Another new rice yield record? Let’s move beyond it
Nine years ago, I published one of the first papers that tried to provide a critical analysis of the biological principles underlying the System of Rice Intensification (SRI) and its potential to improve rice production.
My curiosity at that time was aroused by some huge rice yields that had been reported in the SRI literature, with some farmers in Madagascar apparently having harvested rice crops with a grain yield of 15.0 to 23.4 t/ha. Naturally, I wondered whether that might actually be possible, and, if so, what one might be able to learn from that. My analysis concluded that it didn’t seem to be possible under the given circumstances. A common response to that article was to since then label me as one of the “opponents” of SRI. Nothing could be further from the truth. I believe in evidence-based science for finding the right, sustainable development solutions and I also believe that good agronomy is going to be a key for sustainable rice production, in terms of yield, profitability, resource efficiency, and ecological resilience. I am a curiosity-driven person and I have no vested interest in favoring one opinion (or technology) over another. I don’t get paid for that.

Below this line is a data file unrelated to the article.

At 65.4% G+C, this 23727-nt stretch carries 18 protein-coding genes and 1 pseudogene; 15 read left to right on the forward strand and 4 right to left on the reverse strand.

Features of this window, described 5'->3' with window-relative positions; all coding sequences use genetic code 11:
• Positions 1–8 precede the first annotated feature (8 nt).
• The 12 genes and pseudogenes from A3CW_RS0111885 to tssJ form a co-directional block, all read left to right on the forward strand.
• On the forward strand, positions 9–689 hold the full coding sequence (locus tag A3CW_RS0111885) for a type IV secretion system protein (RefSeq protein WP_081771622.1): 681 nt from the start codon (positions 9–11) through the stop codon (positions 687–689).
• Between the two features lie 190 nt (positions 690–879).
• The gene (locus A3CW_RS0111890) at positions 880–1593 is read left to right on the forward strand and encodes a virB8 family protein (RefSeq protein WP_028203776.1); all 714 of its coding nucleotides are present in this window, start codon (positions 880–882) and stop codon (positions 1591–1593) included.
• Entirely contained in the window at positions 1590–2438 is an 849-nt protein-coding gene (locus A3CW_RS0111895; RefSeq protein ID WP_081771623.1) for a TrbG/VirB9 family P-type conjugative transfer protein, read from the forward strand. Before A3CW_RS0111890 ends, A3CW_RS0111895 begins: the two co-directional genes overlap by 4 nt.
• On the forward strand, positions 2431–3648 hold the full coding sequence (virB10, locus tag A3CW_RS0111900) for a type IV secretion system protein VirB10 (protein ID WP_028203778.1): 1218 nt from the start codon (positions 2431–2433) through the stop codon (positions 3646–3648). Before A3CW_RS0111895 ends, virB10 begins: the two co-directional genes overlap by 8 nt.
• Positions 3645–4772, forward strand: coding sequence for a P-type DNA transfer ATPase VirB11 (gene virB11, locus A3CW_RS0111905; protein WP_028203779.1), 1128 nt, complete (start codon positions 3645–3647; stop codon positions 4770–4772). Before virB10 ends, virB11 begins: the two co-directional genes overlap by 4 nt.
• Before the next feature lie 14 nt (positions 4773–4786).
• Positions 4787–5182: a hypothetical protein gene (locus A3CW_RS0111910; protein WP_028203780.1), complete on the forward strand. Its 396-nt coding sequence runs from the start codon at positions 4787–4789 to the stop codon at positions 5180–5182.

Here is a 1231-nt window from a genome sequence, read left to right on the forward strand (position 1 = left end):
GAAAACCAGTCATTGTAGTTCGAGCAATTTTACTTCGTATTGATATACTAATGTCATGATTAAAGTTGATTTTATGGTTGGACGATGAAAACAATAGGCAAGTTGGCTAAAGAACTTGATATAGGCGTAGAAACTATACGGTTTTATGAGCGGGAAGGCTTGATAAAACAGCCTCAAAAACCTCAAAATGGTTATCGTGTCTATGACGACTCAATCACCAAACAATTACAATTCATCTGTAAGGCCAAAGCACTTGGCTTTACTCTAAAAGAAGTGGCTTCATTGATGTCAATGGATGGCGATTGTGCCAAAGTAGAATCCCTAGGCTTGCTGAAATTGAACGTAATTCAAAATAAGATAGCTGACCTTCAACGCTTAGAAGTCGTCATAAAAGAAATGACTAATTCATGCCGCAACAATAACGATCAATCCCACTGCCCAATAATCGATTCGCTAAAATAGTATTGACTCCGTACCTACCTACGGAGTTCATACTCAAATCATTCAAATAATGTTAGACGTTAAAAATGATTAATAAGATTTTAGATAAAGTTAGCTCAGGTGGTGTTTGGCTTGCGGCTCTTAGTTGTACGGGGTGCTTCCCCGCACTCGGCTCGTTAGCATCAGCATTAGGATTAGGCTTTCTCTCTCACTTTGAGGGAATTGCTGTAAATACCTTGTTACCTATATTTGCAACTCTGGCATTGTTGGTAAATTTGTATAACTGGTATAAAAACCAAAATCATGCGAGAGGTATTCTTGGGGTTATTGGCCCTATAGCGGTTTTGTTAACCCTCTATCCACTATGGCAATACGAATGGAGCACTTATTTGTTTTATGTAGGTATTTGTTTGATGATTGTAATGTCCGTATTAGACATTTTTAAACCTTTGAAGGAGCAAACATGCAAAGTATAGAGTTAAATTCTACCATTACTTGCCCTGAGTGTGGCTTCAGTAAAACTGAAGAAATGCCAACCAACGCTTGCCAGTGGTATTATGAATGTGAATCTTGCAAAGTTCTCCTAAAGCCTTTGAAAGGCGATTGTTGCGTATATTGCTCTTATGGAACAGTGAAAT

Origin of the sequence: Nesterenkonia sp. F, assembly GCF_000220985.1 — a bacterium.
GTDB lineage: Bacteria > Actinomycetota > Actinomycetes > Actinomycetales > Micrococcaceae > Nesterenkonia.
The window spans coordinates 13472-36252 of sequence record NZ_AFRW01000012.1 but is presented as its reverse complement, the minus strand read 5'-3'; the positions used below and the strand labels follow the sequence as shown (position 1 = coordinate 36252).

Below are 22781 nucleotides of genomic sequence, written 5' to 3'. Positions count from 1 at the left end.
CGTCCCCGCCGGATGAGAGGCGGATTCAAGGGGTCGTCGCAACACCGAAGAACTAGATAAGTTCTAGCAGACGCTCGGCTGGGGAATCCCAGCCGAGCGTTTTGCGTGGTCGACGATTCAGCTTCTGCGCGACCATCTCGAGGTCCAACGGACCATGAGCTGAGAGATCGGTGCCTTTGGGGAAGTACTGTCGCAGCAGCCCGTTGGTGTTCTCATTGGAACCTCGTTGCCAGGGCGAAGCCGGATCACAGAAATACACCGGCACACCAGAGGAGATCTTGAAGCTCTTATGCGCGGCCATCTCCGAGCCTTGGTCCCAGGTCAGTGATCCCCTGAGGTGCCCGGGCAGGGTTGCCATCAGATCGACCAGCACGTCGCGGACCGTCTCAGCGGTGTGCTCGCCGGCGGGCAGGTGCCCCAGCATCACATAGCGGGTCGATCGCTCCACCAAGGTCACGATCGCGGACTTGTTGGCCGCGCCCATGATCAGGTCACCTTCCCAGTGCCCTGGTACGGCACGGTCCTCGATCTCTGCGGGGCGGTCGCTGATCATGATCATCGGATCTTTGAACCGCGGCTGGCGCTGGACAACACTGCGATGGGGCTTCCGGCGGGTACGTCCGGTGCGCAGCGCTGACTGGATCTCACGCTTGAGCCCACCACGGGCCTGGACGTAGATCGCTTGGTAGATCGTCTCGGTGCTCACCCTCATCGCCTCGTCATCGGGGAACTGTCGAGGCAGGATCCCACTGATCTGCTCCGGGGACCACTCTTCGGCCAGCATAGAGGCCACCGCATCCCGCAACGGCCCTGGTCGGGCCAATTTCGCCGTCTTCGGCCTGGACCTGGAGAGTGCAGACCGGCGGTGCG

About 250 scientific articles on SRI have been published between 2004 and now, engaging numerous researchers and development workers on both sides of the debate. I have followed this with a lot of interest, building up my own collection of publications and reports and making my own field observations. From what I have read and seen with my own eyes, I cannot say that I have been able to unearth much new to me, but I recognize that many more farmers have tried SRI and that it has become a movement with many supporters. On the other hand, an increasing number of published studies have also questioned whether there is much new to it in terms of the management principles and practices proposed as well as in terms of its field performance. Even more has been talked and written about SRI in the press, on the Web, in social media, and in many meetings worldwide. Interestingly, some of that overall discussion has even entered the spheres of sociology, anthropology, and philosophy. It has also become a popular topic in the development community and among donors and politicians because everyone is keen to find solutions to the complex problems and constraints faced by smallholder farmers worldwide.